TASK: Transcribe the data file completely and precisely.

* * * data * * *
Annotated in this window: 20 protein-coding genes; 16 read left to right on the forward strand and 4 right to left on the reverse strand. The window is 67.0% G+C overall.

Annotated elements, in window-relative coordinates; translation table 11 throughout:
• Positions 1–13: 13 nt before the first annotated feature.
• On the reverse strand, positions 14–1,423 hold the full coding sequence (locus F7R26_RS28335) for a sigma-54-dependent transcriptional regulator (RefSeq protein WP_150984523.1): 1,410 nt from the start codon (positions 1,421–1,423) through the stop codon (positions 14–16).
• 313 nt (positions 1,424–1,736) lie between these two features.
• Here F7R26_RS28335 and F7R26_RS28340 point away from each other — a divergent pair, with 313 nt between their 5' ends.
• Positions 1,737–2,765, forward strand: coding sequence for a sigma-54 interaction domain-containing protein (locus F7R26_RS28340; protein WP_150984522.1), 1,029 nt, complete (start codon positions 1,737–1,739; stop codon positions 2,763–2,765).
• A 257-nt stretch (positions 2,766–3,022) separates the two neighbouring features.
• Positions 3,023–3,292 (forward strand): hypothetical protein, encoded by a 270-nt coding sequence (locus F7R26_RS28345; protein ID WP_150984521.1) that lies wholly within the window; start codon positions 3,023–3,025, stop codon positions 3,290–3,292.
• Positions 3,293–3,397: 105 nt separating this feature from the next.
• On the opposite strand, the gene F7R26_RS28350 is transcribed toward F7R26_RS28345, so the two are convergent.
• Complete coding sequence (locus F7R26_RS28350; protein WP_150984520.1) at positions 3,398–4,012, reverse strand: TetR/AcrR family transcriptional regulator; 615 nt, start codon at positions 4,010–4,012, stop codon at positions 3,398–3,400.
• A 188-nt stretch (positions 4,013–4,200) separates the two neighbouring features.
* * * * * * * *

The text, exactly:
Annotated in this window: 20 protein-coding genes; 16 read left to right on the forward strand and 4 right to left on the reverse strand. The window is 67.0% G+C overall.

Annotated elements, in window-relative coordinates; translation table 11 throughout:
• Positions 1–13: 13 nt before the first annotated feature.
• On the reverse strand, positions 14–1,423 hold the full coding sequence (locus F7R26_RS28335) for a sigma-54-dependent transcriptional regulator (RefSeq protein WP_150984523.1): 1,410 nt from the start codon (positions 1,421–1,423) through the stop codon (positions 14–16).
• 313 nt (positions 1,424–1,736) lie between these two features.
• Here F7R26_RS28335 and F7R26_RS28340 point away from each other — a divergent pair, with 313 nt between their 5' ends.
• Positions 1,737–2,765, forward strand: coding sequence for a sigma-54 interaction domain-containing protein (locus F7R26_RS28340; protein WP_150984522.1), 1,029 nt, complete (start codon positions 1,737–1,739; stop codon positions 2,763–2,765).
• A 257-nt stretch (positions 2,766–3,022) separates the two neighbouring features.
• Positions 3,023–3,292 (forward strand): hypothetical protein, encoded by a 270-nt coding sequence (locus F7R26_RS28345; protein ID WP_150984521.1) that lies wholly within the window; start codon positions 3,023–3,025, stop codon positions 3,290–3,292.
• Positions 3,293–3,397: 105 nt separating this feature from the next.
• On the opposite strand, the gene F7R26_RS28350 is transcribed toward F7R26_RS28345, so the two are convergent.
• Complete coding sequence (locus F7R26_RS28350; protein WP_150984520.1) at positions 3,398–4,012, reverse strand: TetR/AcrR family transcriptional regulator; 615 nt, start codon at positions 4,010–4,012, stop codon at positions 3,398–3,400.
• A 188-nt stretch (positions 4,013–4,200) separates the two neighbouring features.